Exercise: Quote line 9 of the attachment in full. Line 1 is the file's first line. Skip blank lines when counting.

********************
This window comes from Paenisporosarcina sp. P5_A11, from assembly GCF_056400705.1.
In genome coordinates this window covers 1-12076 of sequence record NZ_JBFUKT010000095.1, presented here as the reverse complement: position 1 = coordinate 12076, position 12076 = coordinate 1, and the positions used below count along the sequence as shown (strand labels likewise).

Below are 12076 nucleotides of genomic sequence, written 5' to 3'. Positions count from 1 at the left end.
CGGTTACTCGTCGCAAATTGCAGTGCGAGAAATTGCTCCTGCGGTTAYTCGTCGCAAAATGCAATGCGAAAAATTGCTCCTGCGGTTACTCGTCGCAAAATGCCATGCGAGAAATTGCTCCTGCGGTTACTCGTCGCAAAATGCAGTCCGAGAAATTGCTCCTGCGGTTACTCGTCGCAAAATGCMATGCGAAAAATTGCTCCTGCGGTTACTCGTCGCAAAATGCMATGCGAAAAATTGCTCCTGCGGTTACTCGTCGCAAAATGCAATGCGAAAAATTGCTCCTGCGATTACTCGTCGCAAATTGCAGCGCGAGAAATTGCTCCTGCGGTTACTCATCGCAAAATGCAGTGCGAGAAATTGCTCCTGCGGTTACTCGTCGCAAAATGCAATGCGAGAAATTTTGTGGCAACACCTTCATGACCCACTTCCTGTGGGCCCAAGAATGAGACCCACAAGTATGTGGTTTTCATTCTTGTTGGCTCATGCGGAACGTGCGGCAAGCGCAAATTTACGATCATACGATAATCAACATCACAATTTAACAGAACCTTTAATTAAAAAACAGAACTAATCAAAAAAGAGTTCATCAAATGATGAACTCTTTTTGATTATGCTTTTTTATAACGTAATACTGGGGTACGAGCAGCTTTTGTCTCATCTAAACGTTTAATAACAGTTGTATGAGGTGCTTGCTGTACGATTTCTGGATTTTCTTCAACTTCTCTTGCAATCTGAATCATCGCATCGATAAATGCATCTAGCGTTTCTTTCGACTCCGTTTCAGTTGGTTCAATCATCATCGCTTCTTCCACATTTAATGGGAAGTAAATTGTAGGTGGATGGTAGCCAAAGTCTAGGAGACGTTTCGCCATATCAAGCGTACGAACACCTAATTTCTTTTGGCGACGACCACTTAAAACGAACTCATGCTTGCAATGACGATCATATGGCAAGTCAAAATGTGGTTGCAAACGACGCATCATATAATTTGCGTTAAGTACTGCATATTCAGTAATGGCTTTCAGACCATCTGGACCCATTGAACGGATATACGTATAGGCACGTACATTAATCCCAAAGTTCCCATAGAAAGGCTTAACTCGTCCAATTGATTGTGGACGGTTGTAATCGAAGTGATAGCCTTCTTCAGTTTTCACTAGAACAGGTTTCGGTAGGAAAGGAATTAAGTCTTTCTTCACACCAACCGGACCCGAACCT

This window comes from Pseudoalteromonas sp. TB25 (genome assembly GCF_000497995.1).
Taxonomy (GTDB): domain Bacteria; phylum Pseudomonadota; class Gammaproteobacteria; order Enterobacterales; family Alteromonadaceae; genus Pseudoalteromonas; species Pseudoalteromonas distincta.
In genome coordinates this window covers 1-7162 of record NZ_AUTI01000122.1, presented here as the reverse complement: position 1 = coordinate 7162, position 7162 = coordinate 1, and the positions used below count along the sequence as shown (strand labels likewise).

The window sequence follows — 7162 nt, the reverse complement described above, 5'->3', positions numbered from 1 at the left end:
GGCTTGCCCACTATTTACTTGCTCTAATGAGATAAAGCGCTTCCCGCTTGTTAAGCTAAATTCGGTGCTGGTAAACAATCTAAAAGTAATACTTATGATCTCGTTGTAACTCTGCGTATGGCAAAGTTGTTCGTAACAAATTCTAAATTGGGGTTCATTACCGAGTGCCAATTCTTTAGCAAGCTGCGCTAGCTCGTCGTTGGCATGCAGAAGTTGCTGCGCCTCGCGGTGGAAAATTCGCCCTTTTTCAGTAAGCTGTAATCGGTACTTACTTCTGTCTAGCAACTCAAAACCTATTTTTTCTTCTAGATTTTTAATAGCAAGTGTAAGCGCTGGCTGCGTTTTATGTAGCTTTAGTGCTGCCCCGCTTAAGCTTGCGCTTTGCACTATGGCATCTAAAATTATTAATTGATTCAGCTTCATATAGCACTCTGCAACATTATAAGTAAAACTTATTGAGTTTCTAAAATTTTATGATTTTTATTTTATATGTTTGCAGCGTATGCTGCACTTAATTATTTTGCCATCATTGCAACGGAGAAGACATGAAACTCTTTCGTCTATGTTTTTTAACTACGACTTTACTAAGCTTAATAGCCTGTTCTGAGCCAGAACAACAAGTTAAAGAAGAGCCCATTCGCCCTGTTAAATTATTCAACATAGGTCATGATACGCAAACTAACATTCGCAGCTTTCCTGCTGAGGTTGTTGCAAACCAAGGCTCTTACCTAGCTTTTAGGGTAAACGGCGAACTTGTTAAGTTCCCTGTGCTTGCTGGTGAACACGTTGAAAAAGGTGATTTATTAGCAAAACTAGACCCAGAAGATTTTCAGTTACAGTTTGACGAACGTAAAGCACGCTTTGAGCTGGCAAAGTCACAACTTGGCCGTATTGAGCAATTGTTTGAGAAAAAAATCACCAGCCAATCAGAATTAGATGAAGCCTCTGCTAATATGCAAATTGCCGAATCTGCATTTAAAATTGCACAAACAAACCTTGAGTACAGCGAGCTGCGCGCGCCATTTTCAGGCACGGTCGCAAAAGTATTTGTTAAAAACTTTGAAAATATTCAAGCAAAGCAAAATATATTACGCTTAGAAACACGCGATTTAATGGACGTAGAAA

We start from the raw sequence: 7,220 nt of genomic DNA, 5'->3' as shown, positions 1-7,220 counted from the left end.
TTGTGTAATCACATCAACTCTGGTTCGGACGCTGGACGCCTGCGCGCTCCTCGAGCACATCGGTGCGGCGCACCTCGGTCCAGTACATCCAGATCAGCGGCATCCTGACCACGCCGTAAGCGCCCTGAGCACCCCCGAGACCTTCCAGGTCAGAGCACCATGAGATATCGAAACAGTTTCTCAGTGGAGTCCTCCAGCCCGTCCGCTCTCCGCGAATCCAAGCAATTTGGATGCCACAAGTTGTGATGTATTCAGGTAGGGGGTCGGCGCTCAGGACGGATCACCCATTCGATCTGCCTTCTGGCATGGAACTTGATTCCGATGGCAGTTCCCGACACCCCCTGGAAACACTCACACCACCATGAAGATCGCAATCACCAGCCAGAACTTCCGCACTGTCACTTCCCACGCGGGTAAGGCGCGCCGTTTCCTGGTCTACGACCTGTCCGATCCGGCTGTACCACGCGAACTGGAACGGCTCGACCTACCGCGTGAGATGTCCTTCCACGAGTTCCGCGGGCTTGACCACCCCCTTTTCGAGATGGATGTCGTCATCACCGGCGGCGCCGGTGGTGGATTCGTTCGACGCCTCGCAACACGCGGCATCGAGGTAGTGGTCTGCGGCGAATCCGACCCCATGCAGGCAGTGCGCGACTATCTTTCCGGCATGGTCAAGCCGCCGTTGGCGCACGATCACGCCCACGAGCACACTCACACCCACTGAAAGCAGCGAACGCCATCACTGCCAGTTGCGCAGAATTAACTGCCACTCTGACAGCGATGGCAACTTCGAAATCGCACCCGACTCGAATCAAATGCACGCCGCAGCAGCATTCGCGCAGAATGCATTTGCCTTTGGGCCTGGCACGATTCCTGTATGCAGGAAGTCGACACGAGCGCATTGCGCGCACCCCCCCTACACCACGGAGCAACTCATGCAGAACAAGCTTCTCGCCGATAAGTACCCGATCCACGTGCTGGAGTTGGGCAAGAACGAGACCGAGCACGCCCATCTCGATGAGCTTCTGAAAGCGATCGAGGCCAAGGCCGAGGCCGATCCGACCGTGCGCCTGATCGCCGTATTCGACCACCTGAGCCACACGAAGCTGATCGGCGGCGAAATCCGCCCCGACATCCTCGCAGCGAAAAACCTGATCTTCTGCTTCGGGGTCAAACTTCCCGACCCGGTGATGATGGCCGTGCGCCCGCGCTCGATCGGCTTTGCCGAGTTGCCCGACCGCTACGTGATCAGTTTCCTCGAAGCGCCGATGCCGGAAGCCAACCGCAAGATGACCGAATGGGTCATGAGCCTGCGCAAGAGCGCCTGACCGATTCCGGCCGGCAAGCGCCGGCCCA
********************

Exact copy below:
GGCTTGCCCACTATTTACTTGCTCTAATGAGATAAAGCGCTTCCCGCTTGTTAAGCTAAATTCGGTGCTGGTAAACAATCTAAAAGTAATACTTATGATCTCGTTGTAACTCTGCGTATGGCAAAGTTGTTCGTAACAAATTCTAAATTGGGGTTCATTACCGAGTGCCAATTCTTTAGCAAGCTGCGCTAGCTCGTCGTTGGCATGCAGAAGTTGCTGCGCCTCGCGGTGGAAAATTCGCCCTTTTTCAGTAAGCTGTAATCGGTACTTACTTCTGTCTAGCAACTCAAAACCTATTTTTTCTTCTAGATTTTTAATAGCAAGTGTAAGCGCTGGCTGCGTTTTATGTAGCTTTAGTGCTGCCCCGCTTAAGCTTGCGCTTTGCACTATGGCATCTAAAATTATTAATTGATTCAGCTTCATATAGCACTCTGCAACATTATAAGTAAAACTTATTGAGTTTCTAAAATTTTATGATTTTTATTTTATATGTTTGCAGCGTATGCTGCACTTAATTATTTTGCCATCATTGCAACGGAGAAGACATGAAACTCTTTCGTCTATGTTTTTTAACTACGACTTTACTAAGCTTAATAGCCTGTTCTGAGCCAGAACAACAAGTTAAAGAAGAGCCCATTCGCCCTGTTAAATTATTCAACATAGGTCATGATACGCAAACTAACATTCGCAGCTTTCCTGCTGAGGTTGTTGCAAACCAAGGCTCTTACCTAGCTTTTAGGGTAAACGGCGAACTTGTTAAGTTCCCTGTGCTTGCTGGTGAACACGTTGAAAAAGGTGATTTATTAGCAAAACTAGACCCAGAAGATTTTCAGTTACAGTTTGACGAACGTAAAGCACGCTTTGAGCTGGCAAAGTCACAACTTGGCCGTATTGAGCAATTGTTTGAGAAAAAAATCACCAGCCAATCAGAATTAGATGAAGCCTCTGCTAATATGCAAATTGCCGAATCTGCATTTAAAATTGCACAAACAAACCTTGAGTACAGCGAGCTGCGCGCGCCATTTTCAGGCACGGTCGCAAAAGTATTTGTTAAAAACTTTGAAAATATTCAAGCAAAGCAAAATATATTACGCTTAGAAACACGCGATTTAATGGACGTAGAAA